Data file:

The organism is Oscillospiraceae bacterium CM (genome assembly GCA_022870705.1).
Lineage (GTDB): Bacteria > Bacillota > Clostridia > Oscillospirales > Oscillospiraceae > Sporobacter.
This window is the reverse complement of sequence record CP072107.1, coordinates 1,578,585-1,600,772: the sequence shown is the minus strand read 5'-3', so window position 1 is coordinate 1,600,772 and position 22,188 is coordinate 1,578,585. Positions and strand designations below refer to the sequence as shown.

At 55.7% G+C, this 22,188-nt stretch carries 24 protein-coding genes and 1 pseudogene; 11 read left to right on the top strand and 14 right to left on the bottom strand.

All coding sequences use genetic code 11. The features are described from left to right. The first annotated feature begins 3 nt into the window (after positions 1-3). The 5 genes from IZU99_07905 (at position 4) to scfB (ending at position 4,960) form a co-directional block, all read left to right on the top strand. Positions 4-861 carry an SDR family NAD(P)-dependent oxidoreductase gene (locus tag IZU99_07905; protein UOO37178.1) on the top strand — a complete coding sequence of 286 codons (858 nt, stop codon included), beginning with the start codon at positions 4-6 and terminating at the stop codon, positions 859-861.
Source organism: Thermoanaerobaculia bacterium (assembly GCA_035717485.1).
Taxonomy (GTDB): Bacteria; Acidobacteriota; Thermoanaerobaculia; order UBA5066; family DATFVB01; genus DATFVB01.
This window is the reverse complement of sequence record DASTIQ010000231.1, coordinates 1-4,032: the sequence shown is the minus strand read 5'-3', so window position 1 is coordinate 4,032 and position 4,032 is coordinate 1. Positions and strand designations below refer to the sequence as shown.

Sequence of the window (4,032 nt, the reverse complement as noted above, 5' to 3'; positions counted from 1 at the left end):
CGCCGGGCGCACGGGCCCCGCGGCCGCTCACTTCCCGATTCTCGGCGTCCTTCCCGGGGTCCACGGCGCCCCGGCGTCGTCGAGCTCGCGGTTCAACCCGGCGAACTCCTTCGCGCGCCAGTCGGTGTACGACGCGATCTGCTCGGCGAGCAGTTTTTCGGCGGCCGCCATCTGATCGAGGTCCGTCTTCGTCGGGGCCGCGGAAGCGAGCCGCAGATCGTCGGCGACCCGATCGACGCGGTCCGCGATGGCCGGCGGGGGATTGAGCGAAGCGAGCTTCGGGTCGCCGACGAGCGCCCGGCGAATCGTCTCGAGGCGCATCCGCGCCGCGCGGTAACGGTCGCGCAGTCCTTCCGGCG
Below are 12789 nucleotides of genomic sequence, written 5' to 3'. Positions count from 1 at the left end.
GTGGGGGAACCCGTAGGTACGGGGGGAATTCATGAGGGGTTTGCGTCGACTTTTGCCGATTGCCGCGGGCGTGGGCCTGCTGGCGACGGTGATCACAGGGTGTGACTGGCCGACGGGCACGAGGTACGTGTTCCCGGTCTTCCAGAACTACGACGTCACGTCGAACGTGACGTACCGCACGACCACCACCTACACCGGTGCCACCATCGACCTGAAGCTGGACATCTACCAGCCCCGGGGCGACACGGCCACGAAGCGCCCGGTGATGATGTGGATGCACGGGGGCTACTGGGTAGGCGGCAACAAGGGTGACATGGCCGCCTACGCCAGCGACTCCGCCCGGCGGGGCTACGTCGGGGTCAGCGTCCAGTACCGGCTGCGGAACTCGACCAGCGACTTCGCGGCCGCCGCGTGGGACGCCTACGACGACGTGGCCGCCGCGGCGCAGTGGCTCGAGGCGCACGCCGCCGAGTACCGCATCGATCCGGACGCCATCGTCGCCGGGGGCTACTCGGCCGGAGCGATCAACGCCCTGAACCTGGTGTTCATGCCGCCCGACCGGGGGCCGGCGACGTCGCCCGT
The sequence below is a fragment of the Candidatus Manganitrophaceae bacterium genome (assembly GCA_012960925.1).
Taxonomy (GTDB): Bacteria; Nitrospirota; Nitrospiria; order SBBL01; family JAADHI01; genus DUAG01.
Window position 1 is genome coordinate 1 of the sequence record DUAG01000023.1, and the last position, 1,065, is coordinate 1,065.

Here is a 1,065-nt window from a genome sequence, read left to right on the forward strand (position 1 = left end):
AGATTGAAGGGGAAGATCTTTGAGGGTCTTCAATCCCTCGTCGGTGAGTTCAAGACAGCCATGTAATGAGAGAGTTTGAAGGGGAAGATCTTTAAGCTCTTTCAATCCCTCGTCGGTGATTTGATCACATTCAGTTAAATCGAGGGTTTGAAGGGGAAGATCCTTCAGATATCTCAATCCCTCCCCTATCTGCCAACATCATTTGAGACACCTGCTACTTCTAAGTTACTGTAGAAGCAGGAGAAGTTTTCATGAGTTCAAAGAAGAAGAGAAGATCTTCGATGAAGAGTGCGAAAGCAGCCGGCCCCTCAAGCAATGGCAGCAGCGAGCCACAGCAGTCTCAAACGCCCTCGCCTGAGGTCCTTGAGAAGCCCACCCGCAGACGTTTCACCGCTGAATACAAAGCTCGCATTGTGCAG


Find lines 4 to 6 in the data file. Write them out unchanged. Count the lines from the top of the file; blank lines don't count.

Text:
At 55.7% G+C, this 22,188-nt stretch carries 24 protein-coding genes and 1 pseudogene; 11 read left to right on the top strand and 14 right to left on the bottom strand.

All coding sequences use genetic code 11. The features are described from left to right. The first annotated feature begins 3 nt into the window (after positions 1-3). The 5 genes from IZU99_07905 (at position 4) to scfB (ending at position 4,960) form a co-directional block, all read left to right on the top strand. Positions 4-861 carry an SDR family NAD(P)-dependent oxidoreductase gene (locus tag IZU99_07905; protein UOO37178.1) on the top strand — a complete coding sequence of 286 codons (858 nt, stop codon included), beginning with the start codon at positions 4-6 and terminating at the stop codon, positions 859-861.
Source organism: Thermoanaerobaculia bacterium (assembly GCA_035717485.1).